OTTAWA — The Senate’s human rights committee is launching a study about the coerced sterilization of Indigenous women.
Senators on the committee say they want to hold meetings and hear from victims to ensure their experiences are shared “so that nobody else is forced into abandoning all hope of having a child.”
The study is intended to determine the scope of the problem and identify people who may have been affected.
The Senate’s time for a study is short with only a few months before Parliament’s work comes to a halt for the federal election.
Still senators expect to be able to deliver a short report before the summer and make recommendations for further areas to investigate.
It is at least the third federal probe of the problem, with a House of Commons committee also studying it, and the federal government working with the provinces and territories to discuss how women, particularly Indigenous women, are being pressured or forced into the surgery.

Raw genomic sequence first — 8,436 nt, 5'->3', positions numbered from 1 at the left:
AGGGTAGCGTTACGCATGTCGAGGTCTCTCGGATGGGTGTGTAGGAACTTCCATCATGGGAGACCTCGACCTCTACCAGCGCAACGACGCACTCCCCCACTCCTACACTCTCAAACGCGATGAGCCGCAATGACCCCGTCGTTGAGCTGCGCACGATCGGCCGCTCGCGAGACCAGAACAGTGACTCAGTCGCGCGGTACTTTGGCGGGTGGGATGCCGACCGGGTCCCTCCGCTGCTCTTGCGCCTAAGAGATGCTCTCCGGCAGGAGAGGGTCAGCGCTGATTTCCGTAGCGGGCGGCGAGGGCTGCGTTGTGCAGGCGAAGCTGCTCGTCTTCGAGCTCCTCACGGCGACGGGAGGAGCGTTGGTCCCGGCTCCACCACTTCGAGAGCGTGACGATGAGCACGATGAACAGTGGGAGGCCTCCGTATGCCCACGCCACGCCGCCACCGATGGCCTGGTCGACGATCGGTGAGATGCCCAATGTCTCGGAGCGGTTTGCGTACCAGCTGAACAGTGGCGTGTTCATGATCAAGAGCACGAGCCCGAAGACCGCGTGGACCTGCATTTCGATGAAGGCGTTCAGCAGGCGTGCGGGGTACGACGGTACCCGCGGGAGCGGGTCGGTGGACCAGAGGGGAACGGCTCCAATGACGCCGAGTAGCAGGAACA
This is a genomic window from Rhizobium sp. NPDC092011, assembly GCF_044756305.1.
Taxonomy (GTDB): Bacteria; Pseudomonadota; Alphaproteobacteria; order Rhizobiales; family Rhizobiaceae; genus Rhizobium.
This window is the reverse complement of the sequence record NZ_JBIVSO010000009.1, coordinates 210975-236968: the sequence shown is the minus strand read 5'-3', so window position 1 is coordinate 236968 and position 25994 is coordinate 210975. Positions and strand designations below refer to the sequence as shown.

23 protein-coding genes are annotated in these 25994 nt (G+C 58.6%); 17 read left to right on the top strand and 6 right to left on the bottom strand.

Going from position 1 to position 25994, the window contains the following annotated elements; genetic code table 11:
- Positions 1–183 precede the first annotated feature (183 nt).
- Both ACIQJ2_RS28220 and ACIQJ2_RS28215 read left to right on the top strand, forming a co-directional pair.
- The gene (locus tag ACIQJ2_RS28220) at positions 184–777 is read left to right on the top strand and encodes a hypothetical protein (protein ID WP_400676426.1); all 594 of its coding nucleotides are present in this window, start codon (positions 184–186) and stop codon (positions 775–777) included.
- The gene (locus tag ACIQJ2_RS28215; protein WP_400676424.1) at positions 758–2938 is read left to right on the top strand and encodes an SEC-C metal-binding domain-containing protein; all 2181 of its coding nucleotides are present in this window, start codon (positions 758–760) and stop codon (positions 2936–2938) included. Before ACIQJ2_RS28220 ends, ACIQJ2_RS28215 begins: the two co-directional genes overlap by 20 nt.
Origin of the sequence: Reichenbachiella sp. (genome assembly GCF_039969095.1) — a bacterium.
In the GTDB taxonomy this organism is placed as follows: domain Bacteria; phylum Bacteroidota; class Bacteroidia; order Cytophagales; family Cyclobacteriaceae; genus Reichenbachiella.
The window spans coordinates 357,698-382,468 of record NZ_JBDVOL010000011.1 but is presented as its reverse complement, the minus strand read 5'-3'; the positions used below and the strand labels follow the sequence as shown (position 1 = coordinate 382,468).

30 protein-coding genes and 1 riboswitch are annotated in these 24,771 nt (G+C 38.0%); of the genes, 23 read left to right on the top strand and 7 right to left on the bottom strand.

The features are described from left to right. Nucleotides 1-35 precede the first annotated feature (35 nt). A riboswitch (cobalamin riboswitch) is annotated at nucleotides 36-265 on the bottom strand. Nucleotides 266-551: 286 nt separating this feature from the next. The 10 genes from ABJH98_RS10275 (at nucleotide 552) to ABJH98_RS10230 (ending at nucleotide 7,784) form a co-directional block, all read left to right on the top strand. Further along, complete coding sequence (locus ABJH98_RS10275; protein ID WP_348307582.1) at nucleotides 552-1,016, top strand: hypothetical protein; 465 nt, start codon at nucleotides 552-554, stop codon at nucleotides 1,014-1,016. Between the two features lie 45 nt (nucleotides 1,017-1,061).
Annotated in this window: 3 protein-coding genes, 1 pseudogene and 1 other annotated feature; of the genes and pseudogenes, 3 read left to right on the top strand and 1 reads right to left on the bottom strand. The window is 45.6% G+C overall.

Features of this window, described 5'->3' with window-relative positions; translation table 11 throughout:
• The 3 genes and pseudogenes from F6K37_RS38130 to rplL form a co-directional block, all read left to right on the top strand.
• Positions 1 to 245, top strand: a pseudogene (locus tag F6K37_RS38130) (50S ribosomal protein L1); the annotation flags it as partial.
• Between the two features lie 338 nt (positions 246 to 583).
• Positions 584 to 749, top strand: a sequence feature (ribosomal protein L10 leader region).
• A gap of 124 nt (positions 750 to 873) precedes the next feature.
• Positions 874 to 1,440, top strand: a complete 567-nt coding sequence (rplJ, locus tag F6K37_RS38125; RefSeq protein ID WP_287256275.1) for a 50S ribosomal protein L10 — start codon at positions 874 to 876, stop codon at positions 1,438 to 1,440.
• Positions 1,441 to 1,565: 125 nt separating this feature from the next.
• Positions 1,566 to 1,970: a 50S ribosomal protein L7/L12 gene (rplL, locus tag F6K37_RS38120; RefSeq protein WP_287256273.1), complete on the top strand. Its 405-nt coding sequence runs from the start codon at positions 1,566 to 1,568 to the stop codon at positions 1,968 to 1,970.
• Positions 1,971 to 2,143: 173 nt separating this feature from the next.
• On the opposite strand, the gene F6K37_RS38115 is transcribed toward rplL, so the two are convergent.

The Saskatoon Health Authority publicly apologized in 2017 after Indigenous women came forward to say they were coerced into tubal ligations. A proposed class-action lawsuit was subsequently filed against the province of Saskatchewan, the federal government, regional health authorities, and individual doctors.
Last fall, the firm leading the case said 100 women have come forward to report they have been forcibly sterilized, including about 40 after The Canadian Press published a story in November detailing a push from Ontario Sen. Yvonne Boyer to study the issue nationally.